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Olympic athlete cuts ties with 2 shady groups

June 2, 2014

Somali-British long distance runner and two-time Olympic gold medalist Mo Farah is said to have severed relations with two Islamic groups which are headed by extremists.

Farah established the Mo Farah Foundation in 2011. The Foundation subsequently formed relationships with Muslim Hands and the Tauheedul Relief Trust. Muslim Hands is a member of the Union of Good network of charities that supports Hamas, and Tauheedul Relief Trust runs an extremist school.

Farah himself has previously defended Dahabshiil—a Somali wire transfer service with a checkered history of compliance shortcomings in its anti-money laundering and counter-terror financing programs—and criticized the British bank Barclays for attempting to cease business ties with Dahabshiil. Somali gossip online has suggested, but cannot be independently verified by Money Jihad, that Farah’s support for Dahabshiil may have to do with tribal and family connections. The latest accusations of ties between the Mo Farah Foundation and Islamist groups cast further doubt on the motives behind Farah’s criticism of Barclays.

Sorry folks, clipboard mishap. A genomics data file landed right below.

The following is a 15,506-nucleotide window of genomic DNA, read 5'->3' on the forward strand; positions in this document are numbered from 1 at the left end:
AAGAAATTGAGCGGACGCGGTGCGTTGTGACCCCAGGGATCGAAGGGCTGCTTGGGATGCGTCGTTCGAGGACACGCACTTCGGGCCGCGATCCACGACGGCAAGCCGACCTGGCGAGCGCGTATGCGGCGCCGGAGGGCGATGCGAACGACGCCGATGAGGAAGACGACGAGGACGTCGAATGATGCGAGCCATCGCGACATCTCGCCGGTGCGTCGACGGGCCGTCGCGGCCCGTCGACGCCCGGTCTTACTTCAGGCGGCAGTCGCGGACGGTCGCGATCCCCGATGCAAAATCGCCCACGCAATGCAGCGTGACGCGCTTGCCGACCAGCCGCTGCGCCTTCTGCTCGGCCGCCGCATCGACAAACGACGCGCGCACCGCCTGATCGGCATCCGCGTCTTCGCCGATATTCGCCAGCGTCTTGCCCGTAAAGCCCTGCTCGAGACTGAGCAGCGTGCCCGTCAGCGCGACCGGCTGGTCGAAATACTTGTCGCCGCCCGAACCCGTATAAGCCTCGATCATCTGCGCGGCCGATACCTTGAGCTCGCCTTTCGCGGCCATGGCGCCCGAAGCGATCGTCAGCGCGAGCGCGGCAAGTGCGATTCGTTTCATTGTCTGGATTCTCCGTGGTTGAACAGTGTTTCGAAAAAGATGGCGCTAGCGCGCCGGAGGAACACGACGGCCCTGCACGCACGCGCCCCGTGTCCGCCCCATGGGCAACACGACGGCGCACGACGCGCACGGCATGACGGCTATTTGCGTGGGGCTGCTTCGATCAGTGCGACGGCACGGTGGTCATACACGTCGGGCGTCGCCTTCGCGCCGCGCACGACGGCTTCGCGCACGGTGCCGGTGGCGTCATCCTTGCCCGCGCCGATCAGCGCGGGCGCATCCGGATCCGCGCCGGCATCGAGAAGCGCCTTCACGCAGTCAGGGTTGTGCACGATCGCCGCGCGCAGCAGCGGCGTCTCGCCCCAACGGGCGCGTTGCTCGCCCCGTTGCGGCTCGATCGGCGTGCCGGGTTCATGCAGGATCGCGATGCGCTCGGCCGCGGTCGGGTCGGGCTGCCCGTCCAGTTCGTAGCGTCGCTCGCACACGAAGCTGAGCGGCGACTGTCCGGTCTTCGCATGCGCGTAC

The revelations about the Mo Farah Foundation, Muslim Hands, and Tauheedul Relief Trust come from the Daily Star on May 4 (hat tip to Shariah Finance Watch):

Say It Ain’t So, Mo – Olympic legend’s foundation is linked to charity run by jihad cleric

OLYMPIC hero Mo Farah’s charity has been linked to a controversial Islamic cleric who has urged British ­Muslims to wage holy war.

The double gold medallist set up the Mo Farah Foundation with his wife Tania in 2011 to help people affected by drought in the Horn of Africa.

So far the charity – which is backed by Bono, Sir Bob Geldof, Richard Curtis and Paula Radcliffe – has raised more than £900,000 for poor ­communities in Somalia.

But the body originally charged with delivering Mo’s mission on the ground in the country is headed by Dr Musharaf Hussain, an Islamic scholar with anti-West views.

“The Koran says get out and go whether you are lightly armed or heavily armed, whether you have all the means or not, you must take part in this jihad”

The Nottingham cleric features in a number of videos on YouTube ­including one in which he uses the offensive ­Arabic term “kuffar” to describe non- Muslims.

He goes on to justify the use of jihad by Muslims against non-believers.

In a 2010 sermon, he said it was a “wise cause” to fight non-believers “because they are tyrants”.

He added: “This is why the Koran says get out and go whether you are lightly armed or heavily armed, whether you have all the means or not, you must take part in this jihad.”

The cleric, awarded an OBE in 2009 for services to community relations, then ranted about Britain and ­America’s involvement in conflicts in Muslim lands.

He is the head of Muslim Hands, a charity that raised an income of more than £13million last year alone.